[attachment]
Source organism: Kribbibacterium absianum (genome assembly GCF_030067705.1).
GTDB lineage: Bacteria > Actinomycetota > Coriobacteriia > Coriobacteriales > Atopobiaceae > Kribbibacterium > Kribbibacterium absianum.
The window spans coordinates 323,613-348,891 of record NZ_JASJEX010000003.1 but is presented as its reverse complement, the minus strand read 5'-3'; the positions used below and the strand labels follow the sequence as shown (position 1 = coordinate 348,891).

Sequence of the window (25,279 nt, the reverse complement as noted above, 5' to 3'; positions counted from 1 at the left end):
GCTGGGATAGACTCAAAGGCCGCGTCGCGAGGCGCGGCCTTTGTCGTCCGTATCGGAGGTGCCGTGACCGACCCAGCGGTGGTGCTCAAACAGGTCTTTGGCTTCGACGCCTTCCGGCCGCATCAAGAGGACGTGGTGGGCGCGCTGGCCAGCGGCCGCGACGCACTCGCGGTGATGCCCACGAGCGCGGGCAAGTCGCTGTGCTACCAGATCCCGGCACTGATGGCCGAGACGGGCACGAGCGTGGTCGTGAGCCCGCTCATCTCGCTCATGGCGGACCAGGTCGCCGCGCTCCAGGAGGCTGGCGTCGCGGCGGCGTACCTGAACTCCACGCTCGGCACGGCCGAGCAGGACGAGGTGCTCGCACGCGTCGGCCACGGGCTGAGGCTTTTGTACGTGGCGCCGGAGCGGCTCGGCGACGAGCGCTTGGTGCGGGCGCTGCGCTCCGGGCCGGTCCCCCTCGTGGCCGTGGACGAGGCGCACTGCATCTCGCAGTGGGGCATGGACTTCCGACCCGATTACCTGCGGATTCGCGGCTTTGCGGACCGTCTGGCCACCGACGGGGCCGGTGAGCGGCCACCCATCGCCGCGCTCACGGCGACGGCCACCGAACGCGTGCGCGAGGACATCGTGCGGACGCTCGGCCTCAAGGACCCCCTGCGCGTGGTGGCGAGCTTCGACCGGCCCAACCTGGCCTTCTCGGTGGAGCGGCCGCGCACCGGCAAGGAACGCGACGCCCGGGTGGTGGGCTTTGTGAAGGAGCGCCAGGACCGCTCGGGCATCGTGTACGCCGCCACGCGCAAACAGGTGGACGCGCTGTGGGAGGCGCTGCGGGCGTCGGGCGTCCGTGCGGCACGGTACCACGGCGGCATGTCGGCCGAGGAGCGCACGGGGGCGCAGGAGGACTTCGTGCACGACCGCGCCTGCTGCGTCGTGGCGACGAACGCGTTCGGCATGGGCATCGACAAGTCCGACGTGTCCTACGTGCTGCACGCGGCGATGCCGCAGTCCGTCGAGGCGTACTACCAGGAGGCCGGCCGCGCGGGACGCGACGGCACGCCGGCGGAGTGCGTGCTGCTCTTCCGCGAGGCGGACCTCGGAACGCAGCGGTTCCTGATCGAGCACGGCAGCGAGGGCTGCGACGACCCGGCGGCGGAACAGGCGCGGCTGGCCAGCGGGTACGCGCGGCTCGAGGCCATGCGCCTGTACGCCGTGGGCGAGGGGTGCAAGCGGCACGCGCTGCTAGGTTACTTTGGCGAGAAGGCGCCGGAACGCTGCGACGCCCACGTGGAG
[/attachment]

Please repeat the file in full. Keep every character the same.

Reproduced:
Source organism: Kribbibacterium absianum (genome assembly GCF_030067705.1).
GTDB lineage: Bacteria > Actinomycetota > Coriobacteriia > Coriobacteriales > Atopobiaceae > Kribbibacterium > Kribbibacterium absianum.
The window spans coordinates 323,613-348,891 of record NZ_JASJEX010000003.1 but is presented as its reverse complement, the minus strand read 5'-3'; the positions used below and the strand labels follow the sequence as shown (position 1 = coordinate 348,891).

Sequence of the window (25,279 nt, the reverse complement as noted above, 5' to 3'; positions counted from 1 at the left end):
GCTGGGATAGACTCAAAGGCCGCGTCGCGAGGCGCGGCCTTTGTCGTCCGTATCGGAGGTGCCGTGACCGACCCAGCGGTGGTGCTCAAACAGGTCTTTGGCTTCGACGCCTTCCGGCCGCATCAAGAGGACGTGGTGGGCGCGCTGGCCAGCGGCCGCGACGCACTCGCGGTGATGCCCACGAGCGCGGGCAAGTCGCTGTGCTACCAGATCCCGGCACTGATGGCCGAGACGGGCACGAGCGTGGTCGTGAGCCCGCTCATCTCGCTCATGGCGGACCAGGTCGCCGCGCTCCAGGAGGCTGGCGTCGCGGCGGCGTACCTGAACTCCACGCTCGGCACGGCCGAGCAGGACGAGGTGCTCGCACGCGTCGGCCACGGGCTGAGGCTTTTGTACGTGGCGCCGGAGCGGCTCGGCGACGAGCGCTTGGTGCGGGCGCTGCGCTCCGGGCCGGTCCCCCTCGTGGCCGTGGACGAGGCGCACTGCATCTCGCAGTGGGGCATGGACTTCCGACCCGATTACCTGCGGATTCGCGGCTTTGCGGACCGTCTGGCCACCGACGGGGCCGGTGAGCGGCCACCCATCGCCGCGCTCACGGCGACGGCCACCGAACGCGTGCGCGAGGACATCGTGCGGACGCTCGGCCTCAAGGACCCCCTGCGCGTGGTGGCGAGCTTCGACCGGCCCAACCTGGCCTTCTCGGTGGAGCGGCCGCGCACCGGCAAGGAACGCGACGCCCGGGTGGTGGGCTTTGTGAAGGAGCGCCAGGACCGCTCGGGCATCGTGTACGCCGCCACGCGCAAACAGGTGGACGCGCTGTGGGAGGCGCTGCGGGCGTCGGGCGTCCGTGCGGCACGGTACCACGGCGGCATGTCGGCCGAGGAGCGCACGGGGGCGCAGGAGGACTTCGTGCACGACCGCGCCTGCTGCGTCGTGGCGACGAACGCGTTCGGCATGGGCATCGACAAGTCCGACGTGTCCTACGTGCTGCACGCGGCGATGCCGCAGTCCGTCGAGGCGTACTACCAGGAGGCCGGCCGCGCGGGACGCGACGGCACGCCGGCGGAGTGCGTGCTGCTCTTCCGCGAGGCGGACCTCGGAACGCAGCGGTTCCTGATCGAGCACGGCAGCGAGGGCTGCGACGACCCGGCGGCGGAACAGGCGCGGCTGGCCAGCGGGTACGCGCGGCTCGAGGCCATGCGCCTGTACGCCGTGGGCGAGGGGTGCAAGCGGCACGCGCTGCTAGGTTACTTTGGCGAGAAGGCGCCGGAACGCTGCGACGCCCACGTGGAG